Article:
It was a long time coming until I could feel a little better about the report on the big loss that follows this game in today’s history, but fans smiled a wide Yankee smile on November 4, 2009, the day the Yanks rode six rbi’s from Series MVP Hideki Matsui to Championship No. 27. Homering, singling and doubling for two runs each his first three times to the plate, the first two off Pedro Martinez, Matsui gave Andy Pettitte a big lead that held up despite a two-run homer by strikeout-prone Ryan Howard in the sixth. The pen held it from there, impressively on consecutive strike outs of Chase Utley, Howard, and Jason Werth, the first two by the superb southpaw Damaso Marte. The Werth whiff came via the masterful Mariano Rivera, who closed it out by getting the last five outs of the 7-3 Yankee win. Yankee World Series hero from 1998 and 2001 Scott Brosius threw out the ceremonial first pitch, and Kelli O’Hara and Mary J. Blige sang. Lots to sing about!
It may sound contrived when I say that it’s still the loss that stings the most. After a six-game World Series defeat to an inferior Marlins team in 2003 and the year before being bludgeoned from the postseason by a team that simply didn’t have enough pitching to win it all (even though they did), the Bombers were blitzed in 2004 in unprecedented style by the Red Sox in the ALCS after the Yanks had carved out a 3-0 lead in games. Now they have fallen to the Angels, the Tigers, and the Indians (and bugs) in succession in the ALDS, and missed the post in 2008. But the 3-2 loss to the Arizona Diamondbacks on November 4, 2001, is still definitely the one I cannot abide. Roger Clemens threw his second straight great game, and Alfonso Soriano reached Curt Schilling for an eighth-inning tie-breaking home run. But the game slipped away when the rock-solid Mariano Rivera muffed a throw on a bunt. Randy Johnson got the win in relief and Luis Gonzalez poked a flare over Derek Jeter to knock in the winning run. With apologies to all in Beantown (except Mr. Schilling, of course), that is just the way it is.
Miller Huggins got his first big-league managing job on November 4, 1912. He would post a 346-415 record over five seasons in St. Louis, with the third-place finish the Cards achieved in 1917 being his best. But it was enough for the Yanks to hire him in 1918, and in New York, his teams posted a 1,067-719 mark, winning six pennants and three World Series in the next 12 years.
Yankee coach Mike Ferraro landed the managing job in Cleveland on November 4, 1982, but he would not last through the 1983 season. Sadly, he did not make a season in his second (and only other) shot managing, though his record with the 1986 K.C. Royals was better than the 40-60 he had put up with the Tribe.
On November 4, 2016, the Yankees selected the contract of righthander Domingo German from the Tampa Yankees, and the contract of catcher Kyle Higashioka from the AAA Scranton/Wilkes-Barre RailRiders. And righty Chad Green had his roster status changed by the organization as well. The team also activated outfielder Dustin Ackley; and righthanders Branden Pinder, Nick Rumbelow, and Nathan Eovaldi from the 60-day disabled list.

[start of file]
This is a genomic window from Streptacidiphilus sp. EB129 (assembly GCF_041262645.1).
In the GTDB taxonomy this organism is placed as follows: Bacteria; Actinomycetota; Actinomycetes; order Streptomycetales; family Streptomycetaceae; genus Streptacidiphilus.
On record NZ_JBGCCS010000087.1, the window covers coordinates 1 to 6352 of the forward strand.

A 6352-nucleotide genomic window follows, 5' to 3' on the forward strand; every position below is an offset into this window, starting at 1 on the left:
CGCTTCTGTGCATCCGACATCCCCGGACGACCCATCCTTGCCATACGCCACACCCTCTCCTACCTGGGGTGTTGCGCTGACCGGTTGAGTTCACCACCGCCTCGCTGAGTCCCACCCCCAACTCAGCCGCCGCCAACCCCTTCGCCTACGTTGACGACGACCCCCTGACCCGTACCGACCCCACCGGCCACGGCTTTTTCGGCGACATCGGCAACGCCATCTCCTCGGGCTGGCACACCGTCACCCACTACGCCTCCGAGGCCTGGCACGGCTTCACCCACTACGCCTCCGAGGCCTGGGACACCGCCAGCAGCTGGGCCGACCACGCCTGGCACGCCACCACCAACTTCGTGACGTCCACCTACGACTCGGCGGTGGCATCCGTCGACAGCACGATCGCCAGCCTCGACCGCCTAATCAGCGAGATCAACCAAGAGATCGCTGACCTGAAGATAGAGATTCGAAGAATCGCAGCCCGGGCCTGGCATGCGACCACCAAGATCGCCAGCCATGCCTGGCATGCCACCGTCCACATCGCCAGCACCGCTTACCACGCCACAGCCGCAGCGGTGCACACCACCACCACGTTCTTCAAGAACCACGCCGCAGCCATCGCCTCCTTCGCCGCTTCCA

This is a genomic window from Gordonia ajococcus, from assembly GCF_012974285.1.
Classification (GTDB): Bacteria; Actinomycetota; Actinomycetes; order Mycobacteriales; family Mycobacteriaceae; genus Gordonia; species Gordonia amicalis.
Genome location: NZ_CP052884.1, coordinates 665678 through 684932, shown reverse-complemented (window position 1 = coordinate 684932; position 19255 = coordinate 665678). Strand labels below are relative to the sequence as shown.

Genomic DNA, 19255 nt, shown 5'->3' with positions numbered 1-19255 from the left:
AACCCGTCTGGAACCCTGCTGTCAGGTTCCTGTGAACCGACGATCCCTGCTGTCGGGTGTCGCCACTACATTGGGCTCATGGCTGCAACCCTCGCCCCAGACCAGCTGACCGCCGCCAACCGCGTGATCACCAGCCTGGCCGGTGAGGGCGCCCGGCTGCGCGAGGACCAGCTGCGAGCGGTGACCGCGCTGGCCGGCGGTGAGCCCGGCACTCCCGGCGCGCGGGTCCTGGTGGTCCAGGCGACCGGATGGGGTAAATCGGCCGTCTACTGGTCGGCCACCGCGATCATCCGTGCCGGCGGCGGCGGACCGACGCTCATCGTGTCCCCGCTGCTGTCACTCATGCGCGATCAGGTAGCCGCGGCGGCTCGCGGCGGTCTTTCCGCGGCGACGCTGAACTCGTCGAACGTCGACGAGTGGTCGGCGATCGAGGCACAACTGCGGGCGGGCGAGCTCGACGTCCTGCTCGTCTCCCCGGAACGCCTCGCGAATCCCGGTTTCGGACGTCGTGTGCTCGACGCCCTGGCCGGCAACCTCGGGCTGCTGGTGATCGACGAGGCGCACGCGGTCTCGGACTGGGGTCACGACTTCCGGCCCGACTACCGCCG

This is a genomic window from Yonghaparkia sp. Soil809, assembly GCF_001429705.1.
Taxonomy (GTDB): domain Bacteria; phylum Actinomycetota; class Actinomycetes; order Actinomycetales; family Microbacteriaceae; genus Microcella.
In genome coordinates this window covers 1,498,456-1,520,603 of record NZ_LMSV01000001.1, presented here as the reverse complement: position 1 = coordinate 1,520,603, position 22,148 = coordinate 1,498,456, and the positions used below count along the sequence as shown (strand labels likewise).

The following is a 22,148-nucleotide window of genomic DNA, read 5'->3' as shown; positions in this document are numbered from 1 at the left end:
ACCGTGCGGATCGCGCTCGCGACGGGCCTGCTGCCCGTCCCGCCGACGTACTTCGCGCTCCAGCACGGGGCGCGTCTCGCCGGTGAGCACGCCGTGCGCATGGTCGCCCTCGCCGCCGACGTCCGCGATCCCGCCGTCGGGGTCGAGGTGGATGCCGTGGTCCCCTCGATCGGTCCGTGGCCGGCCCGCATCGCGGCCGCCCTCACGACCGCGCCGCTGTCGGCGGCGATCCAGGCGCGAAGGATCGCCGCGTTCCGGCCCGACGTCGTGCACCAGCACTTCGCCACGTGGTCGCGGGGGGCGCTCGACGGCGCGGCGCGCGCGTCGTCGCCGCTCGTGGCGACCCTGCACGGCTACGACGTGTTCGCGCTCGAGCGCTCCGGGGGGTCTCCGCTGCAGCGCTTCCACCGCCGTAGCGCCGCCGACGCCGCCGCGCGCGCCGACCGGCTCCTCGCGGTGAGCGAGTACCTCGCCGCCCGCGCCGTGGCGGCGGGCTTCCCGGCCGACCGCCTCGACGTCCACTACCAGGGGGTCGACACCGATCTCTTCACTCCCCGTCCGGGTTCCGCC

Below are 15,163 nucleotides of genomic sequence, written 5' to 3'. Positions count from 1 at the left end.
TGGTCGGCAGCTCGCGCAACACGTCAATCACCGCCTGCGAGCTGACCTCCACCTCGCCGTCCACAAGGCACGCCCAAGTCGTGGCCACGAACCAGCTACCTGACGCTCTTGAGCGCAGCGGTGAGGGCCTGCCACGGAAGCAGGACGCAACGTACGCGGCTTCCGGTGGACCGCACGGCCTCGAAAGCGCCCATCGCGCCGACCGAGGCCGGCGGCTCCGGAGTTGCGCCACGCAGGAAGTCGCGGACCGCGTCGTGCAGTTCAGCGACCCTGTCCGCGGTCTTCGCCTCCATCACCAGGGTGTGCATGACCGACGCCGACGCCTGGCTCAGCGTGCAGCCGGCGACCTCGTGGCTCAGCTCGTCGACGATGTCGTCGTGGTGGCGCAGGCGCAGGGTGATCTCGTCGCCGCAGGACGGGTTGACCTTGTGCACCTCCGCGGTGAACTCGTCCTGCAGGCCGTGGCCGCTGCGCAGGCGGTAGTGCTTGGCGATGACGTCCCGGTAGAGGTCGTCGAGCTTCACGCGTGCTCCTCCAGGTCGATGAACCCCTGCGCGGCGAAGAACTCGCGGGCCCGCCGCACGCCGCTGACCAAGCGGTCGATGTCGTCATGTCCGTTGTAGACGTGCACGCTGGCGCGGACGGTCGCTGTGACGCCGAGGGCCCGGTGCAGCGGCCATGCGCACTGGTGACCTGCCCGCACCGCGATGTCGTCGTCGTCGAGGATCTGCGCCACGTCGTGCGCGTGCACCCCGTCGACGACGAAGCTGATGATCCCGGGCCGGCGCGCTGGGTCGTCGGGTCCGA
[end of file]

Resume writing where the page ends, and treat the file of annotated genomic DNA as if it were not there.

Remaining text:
On November 4, 2015, the Yankees activated four players from the 60-day disabled list: center fielder Mason Williams; southpaw Jacob Lindgren; and righthanders Chase Whitley, and Domingo German. In addition, the club selected the contract of righthander Vicente Campos from the Tampa Yankees; and righthander Andrew Bailey elected free agency.
November 4, 2013, was evaluate long-term injuries and look to the future day in the Bronx, as the Yankees activated first baseman Mark Teixeira; lefthander CC Sabathia; shortstops Derek Jeter and Jayson Nix; and catcher Francisco Cervelli from the 60-day disabled list. Infielder Corban Joseph also had his roster status changed by the Yanks that day.
The Reds faced losing Ken Griffey, Sr., to free agency, so they threw the dice and traded him to the Yanks for Fred Toliver on November 4, 1981. Griffey would hit 49 homers with 251 rbi’s by the time he left New York during the 1986 season, while Toliver barely appeared with Cinncy at all.
Rookie of the Year Awards handed out on November 4 include the AL prize to third bagger Eric Hinske of the Blue Jays in 2002; the NL Award to Phillies third baseman Scott Rolen in 1997; and the NL nod that went to San Diego Padre catcher Benito Santiago in 1987. The Yanks have received some production from Mr. Hinske in 2009.
Steve Carlton joined Sandy Koufax, Tom Seaver, and Jim Palmer as a three-time Cy Young Award winner on November 4, 1980. Jim Palmer won the second of his three the same day in 1975.
Once pitchers Andy Messersmith and Dave McNally were verified to be free agents, upholding a ruling made the previous year by baseball arbitrator Peter Seitz, the Yankees presented themselves as shoppers during the first three reentry drafts that followed. The draft held November 4, 1976, included players Don Gullett and Reggie Jackson; the Yanks did not hesitate, with immediate results.